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After her talk, I gathered with the invited group of professors and students for drinks and dinner and dessert with the guest of honor. I spoke at length with Margaret Atwood’s daughter (they have the same eyes) during the chat-with-wine portion of the evening and told her about my upcoming trip to collect stories about water and climate change. When Margaret Atwood finished an adjacent conversation with a professor, her daughter pulled her over to talk to me. I don’t remember much of our exchange except the intensity of her gaze, the way she nodded when I mentioned my trip and wished me well.

I floated through the rest of the evening.

On the way out the door I lingered until there were just a few people in the room. I put on my coat and walked up to President Drew Faust.

“Hi. My name is Devi, and we met twice before. Once at Freshman opening days [I didn’t know who she was then, and awkwardly said hello over a bowl of vanilla ice cream––my roommates filled me in after] and once during your open office hours about HEI. Please divest from fossil fuels.”

I was hoping to catch her off guard.

President Faust was visibly angry. She huffed up her shoulders (I should mention that she is already a good foot taller than I am) and told me, “You students don’t understand investments.” Then she stormed out of the room.

Good lord.

I worry that the very funding I received from Harvard for this trip to collect stories about water and climate change could be supported by Harvard’s investments in the oil and gas industry.

The Divest Movement has been going on at universities across the United States for years. Stanford divested. Brown divested. Harvard is still holding onto its $79.5 million direct holdings which are spread across the top 200 publicly traded fossil fuel companies.

Art and protest go hand in hand. When I get back to the states I will find a way to weave this project into a performance piece at Harvard. Something small. With puppets. It worked last time.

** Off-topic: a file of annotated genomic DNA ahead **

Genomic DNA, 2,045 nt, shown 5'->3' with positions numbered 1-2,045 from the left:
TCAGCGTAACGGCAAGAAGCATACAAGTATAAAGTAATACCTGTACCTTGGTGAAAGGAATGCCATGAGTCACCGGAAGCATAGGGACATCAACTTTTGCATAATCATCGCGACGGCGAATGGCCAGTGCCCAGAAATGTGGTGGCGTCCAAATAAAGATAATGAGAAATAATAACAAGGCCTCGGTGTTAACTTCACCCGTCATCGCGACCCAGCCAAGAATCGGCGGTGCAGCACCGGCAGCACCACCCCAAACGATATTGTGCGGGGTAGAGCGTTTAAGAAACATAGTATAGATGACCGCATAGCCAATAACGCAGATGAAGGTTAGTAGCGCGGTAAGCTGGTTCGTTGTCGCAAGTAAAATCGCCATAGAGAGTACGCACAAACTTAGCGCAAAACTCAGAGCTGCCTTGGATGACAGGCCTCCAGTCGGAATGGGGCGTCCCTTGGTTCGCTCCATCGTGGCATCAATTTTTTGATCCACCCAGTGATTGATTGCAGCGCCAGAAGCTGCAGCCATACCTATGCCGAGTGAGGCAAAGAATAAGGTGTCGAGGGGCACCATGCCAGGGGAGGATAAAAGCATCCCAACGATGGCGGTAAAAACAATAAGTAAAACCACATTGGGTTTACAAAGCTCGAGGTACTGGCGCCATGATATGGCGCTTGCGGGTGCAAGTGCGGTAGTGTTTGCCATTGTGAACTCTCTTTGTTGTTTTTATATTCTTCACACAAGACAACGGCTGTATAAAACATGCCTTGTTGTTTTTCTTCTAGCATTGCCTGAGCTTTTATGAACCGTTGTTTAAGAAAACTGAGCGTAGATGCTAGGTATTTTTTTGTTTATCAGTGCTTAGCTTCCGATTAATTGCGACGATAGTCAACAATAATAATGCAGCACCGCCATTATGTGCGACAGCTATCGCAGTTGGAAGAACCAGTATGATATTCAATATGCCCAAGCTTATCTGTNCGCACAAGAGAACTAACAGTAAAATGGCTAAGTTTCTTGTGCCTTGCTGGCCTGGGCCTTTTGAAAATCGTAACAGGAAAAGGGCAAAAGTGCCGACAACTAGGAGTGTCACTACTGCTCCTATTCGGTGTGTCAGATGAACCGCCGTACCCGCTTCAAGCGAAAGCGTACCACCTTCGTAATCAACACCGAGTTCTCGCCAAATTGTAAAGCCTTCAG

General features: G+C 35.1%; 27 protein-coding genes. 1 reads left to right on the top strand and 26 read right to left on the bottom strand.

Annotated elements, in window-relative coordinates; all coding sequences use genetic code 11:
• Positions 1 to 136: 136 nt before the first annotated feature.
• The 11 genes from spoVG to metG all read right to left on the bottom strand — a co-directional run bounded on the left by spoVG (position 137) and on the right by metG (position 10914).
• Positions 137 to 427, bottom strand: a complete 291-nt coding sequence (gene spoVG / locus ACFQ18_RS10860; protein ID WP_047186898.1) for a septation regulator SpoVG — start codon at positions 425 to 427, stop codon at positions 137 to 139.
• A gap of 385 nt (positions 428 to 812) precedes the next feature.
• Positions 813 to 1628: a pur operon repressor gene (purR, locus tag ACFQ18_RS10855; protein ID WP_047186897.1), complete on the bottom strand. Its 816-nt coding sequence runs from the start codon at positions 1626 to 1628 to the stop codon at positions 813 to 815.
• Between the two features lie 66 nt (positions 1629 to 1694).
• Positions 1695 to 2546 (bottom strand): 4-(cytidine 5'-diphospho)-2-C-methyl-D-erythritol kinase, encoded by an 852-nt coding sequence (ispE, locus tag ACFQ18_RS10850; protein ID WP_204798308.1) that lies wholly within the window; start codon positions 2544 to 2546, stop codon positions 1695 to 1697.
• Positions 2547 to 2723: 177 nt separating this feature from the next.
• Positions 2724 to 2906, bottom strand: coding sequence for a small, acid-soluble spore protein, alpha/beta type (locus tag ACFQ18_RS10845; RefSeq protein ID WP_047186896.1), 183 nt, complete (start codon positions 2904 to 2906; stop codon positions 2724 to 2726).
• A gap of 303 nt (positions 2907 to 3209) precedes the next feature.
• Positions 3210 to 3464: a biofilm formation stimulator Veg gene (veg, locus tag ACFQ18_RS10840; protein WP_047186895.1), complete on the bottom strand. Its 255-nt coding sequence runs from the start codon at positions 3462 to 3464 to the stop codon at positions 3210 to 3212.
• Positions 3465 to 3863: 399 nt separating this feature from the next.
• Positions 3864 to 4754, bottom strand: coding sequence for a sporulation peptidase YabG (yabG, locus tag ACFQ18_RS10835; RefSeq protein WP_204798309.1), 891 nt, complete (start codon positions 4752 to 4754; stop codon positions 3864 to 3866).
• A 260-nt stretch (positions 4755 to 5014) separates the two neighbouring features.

HEII care where my university invests its money.

A Very Tuvaluan Christmas

High tide after thick rain. The waters lap close to my feet. I’m suspended over a trash heap––coconut husks and tin cans and empty chip bags––in a hammock, breathing in the horizon. If I squint, I can see a rainbow. Tall clouds move south, taking the raindrops with them.

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Losite, my host, comes up behind my shoulder. “Devi, we go bath in the sea!”

I wrestle my body from the view and follow Losite and her two sisters as we run across the main road––a sand pathway––to the other side of the island. Soft sand squishes under my toes and I can feel the holes in the ground that were not long ago filled with rain. The whole trip takes less than a minute.

Just before the beach sit the pens of many families’ pigs, a mess of pink and brown bodies stacked close. The smell of slop and pig poo permeates the air. I hope there aren’t parasites in the water.

I shelve that worry, though, as soon as I see the raw beauty of the beach. Coconut fronds frame the red-orange curve of sunset. White sand kisses the deep mauve and azure of the water on this sheltered side of the atoll. We step in barefoot. The water is soft and warm.

Losite’s middle sister, the daring one, starts to swim across the bay to a small island. I follow. Losite laughs, revealing her missing front tooth. “I can’t swim!”

I slow down to stay with her, the vestiges of my mother’s lifeguarding instincts taking over. I make sure that it’s shallow enough for Losite to walk across the whole way. The current pulls at our limbs, but it’s not strong enough to knock us off balance. When we’re out in the middle of the water, I pick up a piece of algae and joking toss it in Losite’s direction.

Losite splashes her sister with a mouth-full of salt water as she dodges the green, slimy projectile, prompting a full-on splashing and algae-hurling war. The rhythm of our laughter travels across the water as we dodge the pieces of slime. I pick a piece of algae off of my cheek and exhale salt.